the key point here is that your conciousness is “in the background”; detatched from the body, in some “other place” while your tulpa is in control.

This is a bit of a "well, duh" line for me, because that's more or less the definition of switching.


I guess some other people also said that this guide doesn't have its priorities straight:

How can your host be sure they can trust you in a switch if you've beaten them over the head with a crowbar, so to speak?

it feels like you're hitting me over the head with this TRUST thing a lot, sure, but truth be told that's pretty obvious. You know, things like "why you shouldn't switch in the middle of a motorway" have been covered in other more comprehensive guides.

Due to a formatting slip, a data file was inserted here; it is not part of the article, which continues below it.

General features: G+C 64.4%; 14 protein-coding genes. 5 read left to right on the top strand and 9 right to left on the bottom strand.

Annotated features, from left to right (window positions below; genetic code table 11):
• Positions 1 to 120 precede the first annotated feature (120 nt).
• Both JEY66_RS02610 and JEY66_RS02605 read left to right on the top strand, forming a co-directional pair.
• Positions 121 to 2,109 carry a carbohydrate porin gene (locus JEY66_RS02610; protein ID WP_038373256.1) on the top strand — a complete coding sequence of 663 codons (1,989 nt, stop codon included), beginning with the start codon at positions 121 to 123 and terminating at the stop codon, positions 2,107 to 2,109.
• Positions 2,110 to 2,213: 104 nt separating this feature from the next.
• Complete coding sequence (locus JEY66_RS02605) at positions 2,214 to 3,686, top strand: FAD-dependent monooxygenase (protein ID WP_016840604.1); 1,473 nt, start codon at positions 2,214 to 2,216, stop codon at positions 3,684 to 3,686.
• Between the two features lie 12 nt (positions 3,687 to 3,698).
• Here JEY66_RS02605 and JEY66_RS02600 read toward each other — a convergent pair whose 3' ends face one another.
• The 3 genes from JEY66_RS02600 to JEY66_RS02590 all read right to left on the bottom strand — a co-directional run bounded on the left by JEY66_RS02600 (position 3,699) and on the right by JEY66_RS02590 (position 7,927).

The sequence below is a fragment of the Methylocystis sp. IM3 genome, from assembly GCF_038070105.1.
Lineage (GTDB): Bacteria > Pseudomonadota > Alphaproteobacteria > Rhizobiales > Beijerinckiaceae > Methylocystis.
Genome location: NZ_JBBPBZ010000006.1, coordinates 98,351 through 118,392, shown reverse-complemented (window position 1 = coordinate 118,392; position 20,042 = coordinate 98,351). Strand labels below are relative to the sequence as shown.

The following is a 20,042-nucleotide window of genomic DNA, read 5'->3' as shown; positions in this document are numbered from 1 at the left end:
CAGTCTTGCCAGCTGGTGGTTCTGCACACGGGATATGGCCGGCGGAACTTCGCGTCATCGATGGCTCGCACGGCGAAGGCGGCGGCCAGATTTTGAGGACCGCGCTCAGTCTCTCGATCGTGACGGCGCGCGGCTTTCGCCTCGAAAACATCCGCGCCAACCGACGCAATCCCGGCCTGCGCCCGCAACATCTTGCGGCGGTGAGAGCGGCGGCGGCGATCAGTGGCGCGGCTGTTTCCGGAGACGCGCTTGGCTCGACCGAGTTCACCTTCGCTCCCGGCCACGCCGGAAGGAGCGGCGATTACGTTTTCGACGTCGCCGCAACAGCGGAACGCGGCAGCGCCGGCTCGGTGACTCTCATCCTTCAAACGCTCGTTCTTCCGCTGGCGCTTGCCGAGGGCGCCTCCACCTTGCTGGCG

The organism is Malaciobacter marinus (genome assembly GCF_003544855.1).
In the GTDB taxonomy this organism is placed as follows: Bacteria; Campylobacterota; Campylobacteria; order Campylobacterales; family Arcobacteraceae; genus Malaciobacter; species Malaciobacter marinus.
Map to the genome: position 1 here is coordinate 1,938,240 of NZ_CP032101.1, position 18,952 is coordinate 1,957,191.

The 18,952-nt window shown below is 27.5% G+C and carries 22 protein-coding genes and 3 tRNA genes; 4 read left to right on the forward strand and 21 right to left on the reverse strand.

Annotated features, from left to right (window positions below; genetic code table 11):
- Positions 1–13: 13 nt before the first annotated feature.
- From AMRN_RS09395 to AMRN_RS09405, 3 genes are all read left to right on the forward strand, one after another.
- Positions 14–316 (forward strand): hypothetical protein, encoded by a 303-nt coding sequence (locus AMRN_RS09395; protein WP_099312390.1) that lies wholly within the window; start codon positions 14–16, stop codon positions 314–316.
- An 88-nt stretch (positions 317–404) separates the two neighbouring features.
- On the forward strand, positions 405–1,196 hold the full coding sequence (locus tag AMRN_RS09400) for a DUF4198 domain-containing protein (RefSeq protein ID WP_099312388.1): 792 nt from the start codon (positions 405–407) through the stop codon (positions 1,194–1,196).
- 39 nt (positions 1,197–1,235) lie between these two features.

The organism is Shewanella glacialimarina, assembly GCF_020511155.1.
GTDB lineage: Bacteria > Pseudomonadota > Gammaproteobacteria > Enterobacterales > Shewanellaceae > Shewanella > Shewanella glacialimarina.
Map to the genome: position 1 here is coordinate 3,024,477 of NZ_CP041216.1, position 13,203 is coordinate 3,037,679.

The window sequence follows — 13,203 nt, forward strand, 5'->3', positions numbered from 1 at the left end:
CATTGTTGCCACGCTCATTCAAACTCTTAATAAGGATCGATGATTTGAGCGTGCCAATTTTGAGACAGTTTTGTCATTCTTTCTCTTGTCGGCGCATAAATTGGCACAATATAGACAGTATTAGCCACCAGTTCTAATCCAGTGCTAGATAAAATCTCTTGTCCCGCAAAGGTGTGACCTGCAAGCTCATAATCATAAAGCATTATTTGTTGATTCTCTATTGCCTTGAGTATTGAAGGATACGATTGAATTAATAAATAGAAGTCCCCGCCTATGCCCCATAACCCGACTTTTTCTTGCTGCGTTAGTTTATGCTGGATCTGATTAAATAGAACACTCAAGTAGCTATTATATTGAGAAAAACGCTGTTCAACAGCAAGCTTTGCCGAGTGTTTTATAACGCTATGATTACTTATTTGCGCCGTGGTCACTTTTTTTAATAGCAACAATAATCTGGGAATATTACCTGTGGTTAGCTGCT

And as a last point, good job Capitalising every Concept. It's one of those things that puts you head and shoulders above everyone else on the wacko scale without even trying.

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I approve of this for Guides, however if more people think this should belong in Tips, I'm fine with the vote counting towards that, even if I personally consider this to be Guide section material.


Now for the critique.



The bad:


The definitions used for some words are unusual.


Parallel processing usually refers to your tulpa being able to think at the same time as you, some people consider it the same thing as independence, while others may consider it as something different, depending on which hypotheses they subscribe to (regarding a tulpa's nature, especially neurologically).